We are, ipso facto, TERFs because we say that gender is a shadow of an oppressive social discourse. We are “transphobes” because we evidence that everyone is non-binary as nobody is one thing. Yet, the ivory towers perpetuate this social surveillance that Foucault himself would be horrified by. His entire life’s work was about critiquing the state “normalisation” and surveillance of the subject, yet here we have an entire society lining up to be rubber stamped by the state whilst enforcing Orwellian dictums where everyone must call me “this” or “that.” This is extremely dystopian and I cannot help but wonder if virtuality is partly responsible for this social trend—that the disconnected, social non-reality of the web where people can somehow insist that not only is this their opinion, but dare you disagree with them, they remind you that this disagreement is cause for them to kill themselves and then that loosely woven discourse renders the disagreeing subject a murderer. There is a heavy-handed culture around this issue online with keyboard warriors hungry to win through emotional blackmail as they construct feelings as facts. It would seem that we are in a post-fact world.

HBE: Personally, I try to keep away from social media as much as possible. I think I must be one of those rare peculiar people without a Facebook account!

But to get back to the deadly serious issue, the world has indeed become somewhat Orwellian. Corralling people’s thoughts into the parameters of the new “transgender normal” compound is increasingly hegemonic in our social interactions, both virtual and material. The attempt to shut down debate is quite astonishing, but what is really chilling is that clinicians fear for their jobs if they also express a contradictory view, as the example of Kenneth Zucker demonstrates.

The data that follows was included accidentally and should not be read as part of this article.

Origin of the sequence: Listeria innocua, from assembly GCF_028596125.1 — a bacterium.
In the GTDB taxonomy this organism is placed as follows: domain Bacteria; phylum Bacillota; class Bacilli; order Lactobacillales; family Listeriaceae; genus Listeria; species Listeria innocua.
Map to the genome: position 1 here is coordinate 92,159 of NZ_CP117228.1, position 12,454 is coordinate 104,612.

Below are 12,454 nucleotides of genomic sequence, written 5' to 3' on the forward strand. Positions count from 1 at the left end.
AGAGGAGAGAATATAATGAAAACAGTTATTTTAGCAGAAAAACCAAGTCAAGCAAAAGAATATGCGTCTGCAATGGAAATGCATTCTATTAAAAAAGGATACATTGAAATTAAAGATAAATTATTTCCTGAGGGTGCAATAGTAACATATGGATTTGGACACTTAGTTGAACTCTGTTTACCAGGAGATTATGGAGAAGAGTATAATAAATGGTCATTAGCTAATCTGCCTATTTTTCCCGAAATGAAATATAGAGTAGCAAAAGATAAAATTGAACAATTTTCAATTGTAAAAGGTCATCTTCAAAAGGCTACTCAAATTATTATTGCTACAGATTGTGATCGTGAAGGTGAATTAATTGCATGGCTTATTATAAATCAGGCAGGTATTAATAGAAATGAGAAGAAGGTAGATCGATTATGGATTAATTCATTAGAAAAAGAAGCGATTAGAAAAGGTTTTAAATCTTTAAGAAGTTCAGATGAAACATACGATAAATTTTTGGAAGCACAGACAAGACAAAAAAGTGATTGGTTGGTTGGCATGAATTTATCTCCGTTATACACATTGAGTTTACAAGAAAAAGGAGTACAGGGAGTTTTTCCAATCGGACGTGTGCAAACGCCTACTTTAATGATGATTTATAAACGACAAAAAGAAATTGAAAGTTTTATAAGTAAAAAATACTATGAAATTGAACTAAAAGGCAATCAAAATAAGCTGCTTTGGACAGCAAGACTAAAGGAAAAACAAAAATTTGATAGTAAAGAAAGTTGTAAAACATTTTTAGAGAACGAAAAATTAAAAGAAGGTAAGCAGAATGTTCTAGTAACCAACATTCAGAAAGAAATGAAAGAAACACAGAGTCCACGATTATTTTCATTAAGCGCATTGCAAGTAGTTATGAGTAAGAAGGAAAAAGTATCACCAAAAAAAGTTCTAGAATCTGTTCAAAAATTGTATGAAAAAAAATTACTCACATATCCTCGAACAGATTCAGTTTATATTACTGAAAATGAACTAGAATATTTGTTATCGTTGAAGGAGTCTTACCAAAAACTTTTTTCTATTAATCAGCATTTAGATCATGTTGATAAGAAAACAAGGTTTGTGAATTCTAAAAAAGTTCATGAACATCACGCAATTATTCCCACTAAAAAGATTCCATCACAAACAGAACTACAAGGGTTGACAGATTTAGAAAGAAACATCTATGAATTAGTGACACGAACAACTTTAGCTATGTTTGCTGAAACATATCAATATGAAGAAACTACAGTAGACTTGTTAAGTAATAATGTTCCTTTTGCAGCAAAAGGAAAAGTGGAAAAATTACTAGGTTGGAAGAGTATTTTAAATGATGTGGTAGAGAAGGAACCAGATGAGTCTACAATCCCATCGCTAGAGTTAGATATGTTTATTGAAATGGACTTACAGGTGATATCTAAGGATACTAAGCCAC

You ask me whether we are in a post-fact world. I think we are. However, the philosophical questioning of facts is crucial in exposing popularly accepted “truths’, even those ratified by esteemed institutions and official knowledges. A good example was the philosophical and sociological deconstruction of the 19th and 20th century psychological/ psychoanalytical knowledges that categorised “the homosexual” as a pathological figure in need of hetero-normative correction. Examining “the transgender child” is also illustrative of the importance of deconstruction as a method since, if we unpick the figure’s component parts, we can see how power and knowledge are in full force in this construction too. The naturalisation of transgender is the naturalisation of gender which is a wholly political phenomenon.

The effect of the new “truth” is not, as is vociferously claimed by the organisations described earlier, children’s collective liberation from binary gender. On the contrary, it is the mobilisation of binary gender in a new format, reifying traditional “masculinity” and “femininity” for the 21st century. The real, material consequences for children, as well as for women, are extremely troubling. That men are hardly touched by this “new” model of gender indicates it does not challenge male power. I notice there are no placards whenever I speak trying to convince me “transmen ARE men’, nor are there female-bodied activists insisting I acknowledge them as true men, pushing their bodies against mine to physically intimidate me and illegally prevent me from entering buildings. The insistence, whether by the WEP or Sisters Uncut, that transwomen ARE women reveals the patriarchal nature of the politics to which these organisations seek our compliance.

The transgender belief system is an article of faith. There is no neuro-scientific evidence that gender is inherent but if one does not go along with the “pink brain’, “blue brain” thesis, one is regarded as an apostate. The function of the philosophical deconstruction of alleged facts is not to replace fact with faith or unfounded systems of belief. On the contrary, it is to free thought so that we can better discern facts.

JV: I agree. Yet, this truth of gender is uniquely being located in the individual and gender identity is forever being cast as “progressive” despite it’s being quite conservative. For instance, it is interesting to me how gender has become part of the reification of the masculine and feminine, which formerly was an effect of heteronormativity. Also, what strikes me about this movement is its need to externalise this parade of proof of “transgender has always existed” in the push to inculcate children into its “flock” to the vast numbers of males going through mid-life crises who have swapped the Corvette for the stereotypical clothing of women and the need to control how society perceives them.